some may find this interesting, others may find it boring, or both.
from the site:
"The san shou form permits players with the gentlest of intentions to study fighting dynamics in slow motion; to make a moment last a minute-so as to learn the difference between internal (energy-based) and external (force-based) responses."
Ah come one. They've obviously never done any real sparring before!
If you've never heard of san shou, it is a traditional prelude to sparring. Just as push hands is just a drill, NOT sparring or fighting. San shou (not the modern Chinese-created mma sport that attempts to compensate for empty dance wushu) is a traditional taijiquan exercise - just a choreographed series of applications - sort of like dalu or any choreographed 2 person pre-determined attack/defense but in 80-100 "postures". I appreciate what you are trying to get at - non-cooperative sparring is ultimately ideal. There are lots of "cooperative" things you can/should do first to improve your sparring, though. Your ignorant comment is unfortunately damaging to the reputation of taijiquan ... of course not any more so than all the crap that is taught so all in all, whatever. If you are sincerely interested in any of this, you should try to check it out...
"study fighting dynamics in slow motion"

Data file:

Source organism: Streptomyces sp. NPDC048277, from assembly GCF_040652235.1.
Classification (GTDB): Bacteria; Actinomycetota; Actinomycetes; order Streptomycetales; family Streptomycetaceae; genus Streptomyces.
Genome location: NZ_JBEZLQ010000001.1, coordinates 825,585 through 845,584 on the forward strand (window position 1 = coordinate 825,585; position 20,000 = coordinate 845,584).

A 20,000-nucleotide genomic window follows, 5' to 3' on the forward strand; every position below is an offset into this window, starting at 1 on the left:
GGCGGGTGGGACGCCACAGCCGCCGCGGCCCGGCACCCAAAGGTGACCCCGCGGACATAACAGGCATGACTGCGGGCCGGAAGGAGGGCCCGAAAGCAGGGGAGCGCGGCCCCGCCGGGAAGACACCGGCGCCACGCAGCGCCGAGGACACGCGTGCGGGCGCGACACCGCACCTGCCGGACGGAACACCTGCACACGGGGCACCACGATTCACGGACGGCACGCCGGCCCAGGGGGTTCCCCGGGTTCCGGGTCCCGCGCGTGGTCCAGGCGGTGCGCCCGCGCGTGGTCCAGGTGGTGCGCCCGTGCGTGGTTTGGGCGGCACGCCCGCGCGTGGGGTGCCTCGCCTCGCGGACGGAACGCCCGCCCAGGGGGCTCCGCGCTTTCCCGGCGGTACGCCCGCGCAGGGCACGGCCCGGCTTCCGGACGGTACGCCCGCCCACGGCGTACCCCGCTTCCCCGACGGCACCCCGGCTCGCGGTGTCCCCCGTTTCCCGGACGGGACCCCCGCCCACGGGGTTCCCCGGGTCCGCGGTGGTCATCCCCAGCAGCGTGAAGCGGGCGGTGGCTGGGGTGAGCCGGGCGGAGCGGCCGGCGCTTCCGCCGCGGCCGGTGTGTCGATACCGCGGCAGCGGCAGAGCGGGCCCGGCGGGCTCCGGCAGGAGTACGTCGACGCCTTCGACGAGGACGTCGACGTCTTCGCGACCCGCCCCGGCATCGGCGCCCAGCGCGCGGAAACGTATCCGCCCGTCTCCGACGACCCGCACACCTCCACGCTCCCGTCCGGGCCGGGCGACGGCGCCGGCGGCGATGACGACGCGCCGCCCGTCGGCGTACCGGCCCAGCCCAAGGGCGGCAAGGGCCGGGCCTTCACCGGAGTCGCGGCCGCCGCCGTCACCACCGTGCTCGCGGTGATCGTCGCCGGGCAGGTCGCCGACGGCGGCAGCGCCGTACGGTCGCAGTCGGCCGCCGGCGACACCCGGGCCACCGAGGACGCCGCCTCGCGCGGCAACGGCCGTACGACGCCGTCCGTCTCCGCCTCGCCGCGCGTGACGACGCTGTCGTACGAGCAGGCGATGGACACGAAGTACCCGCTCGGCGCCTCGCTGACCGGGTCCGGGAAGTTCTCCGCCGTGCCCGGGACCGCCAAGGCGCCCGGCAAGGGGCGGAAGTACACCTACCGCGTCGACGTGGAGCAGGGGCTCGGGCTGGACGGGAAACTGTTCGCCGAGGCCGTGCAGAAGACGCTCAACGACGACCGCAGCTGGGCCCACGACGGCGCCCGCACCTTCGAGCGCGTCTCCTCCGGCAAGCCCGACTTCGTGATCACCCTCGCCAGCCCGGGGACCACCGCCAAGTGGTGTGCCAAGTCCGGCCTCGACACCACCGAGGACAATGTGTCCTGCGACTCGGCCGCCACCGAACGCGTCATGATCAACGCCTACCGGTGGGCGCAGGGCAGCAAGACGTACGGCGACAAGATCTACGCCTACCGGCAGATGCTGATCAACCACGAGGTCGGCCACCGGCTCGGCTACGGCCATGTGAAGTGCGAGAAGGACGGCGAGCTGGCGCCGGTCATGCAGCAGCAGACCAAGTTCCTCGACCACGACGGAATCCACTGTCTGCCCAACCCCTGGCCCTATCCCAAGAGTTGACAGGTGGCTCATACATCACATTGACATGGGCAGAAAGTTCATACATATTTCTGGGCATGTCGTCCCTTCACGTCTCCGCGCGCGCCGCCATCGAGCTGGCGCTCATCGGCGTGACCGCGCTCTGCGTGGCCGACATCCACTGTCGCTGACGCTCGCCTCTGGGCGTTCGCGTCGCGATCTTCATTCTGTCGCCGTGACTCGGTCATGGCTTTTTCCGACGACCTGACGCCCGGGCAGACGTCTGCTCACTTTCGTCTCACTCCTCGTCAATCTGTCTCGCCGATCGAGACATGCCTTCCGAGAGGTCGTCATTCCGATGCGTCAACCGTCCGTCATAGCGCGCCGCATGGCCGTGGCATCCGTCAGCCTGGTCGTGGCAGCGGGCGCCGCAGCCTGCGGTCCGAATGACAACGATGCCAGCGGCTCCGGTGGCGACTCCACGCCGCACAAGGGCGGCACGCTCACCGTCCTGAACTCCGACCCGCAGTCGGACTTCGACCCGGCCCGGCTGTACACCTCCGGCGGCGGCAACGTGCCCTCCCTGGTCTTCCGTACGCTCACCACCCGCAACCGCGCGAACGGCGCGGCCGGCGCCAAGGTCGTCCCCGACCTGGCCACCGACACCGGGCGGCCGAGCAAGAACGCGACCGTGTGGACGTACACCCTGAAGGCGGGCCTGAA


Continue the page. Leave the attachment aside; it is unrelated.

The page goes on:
this is another idea for another part of the board - why would one study fighting dynamics in slow motion, period? I'd assume all on this board have some idea on how this is positive already... I don't know what "gentlest of intentions" means, though. that is a really weird phrase. still doesn't mean traditional taijiquan training methods are either ineffective or irrelevant to either fighting or sparring. I'd also assume most on this board already believe that or have encountered that.
First off, to say that that is an ignorant comment is in itself ignorance. I know and understand the theory. I know EXACTLY what they were talking. To assume that I didn't was stupid, and I thank you for making an ass out of you and me. Particularly me, you know absolutley nothing about me. What I've studied and exactly what I study.
I know what these forms are like, I've learned a couple of them. They will not lead you very far, although drills are in themselves useless, they are necessary to build the proper mindset for sparring, however lengthy two-man forms end up giving people the wrong idea in regards to their fighting ability.
It would be a lot better for someone to really get into sparring with the presence of a qualified instructor. It is my opinion and experience that that is possible.
What I was really laughing at, was the fact that they seem like they were trying to sugar-coat fighting.
Very intersting dissertation, at a first glance (a bit long to read in one go.) Thanks for the link!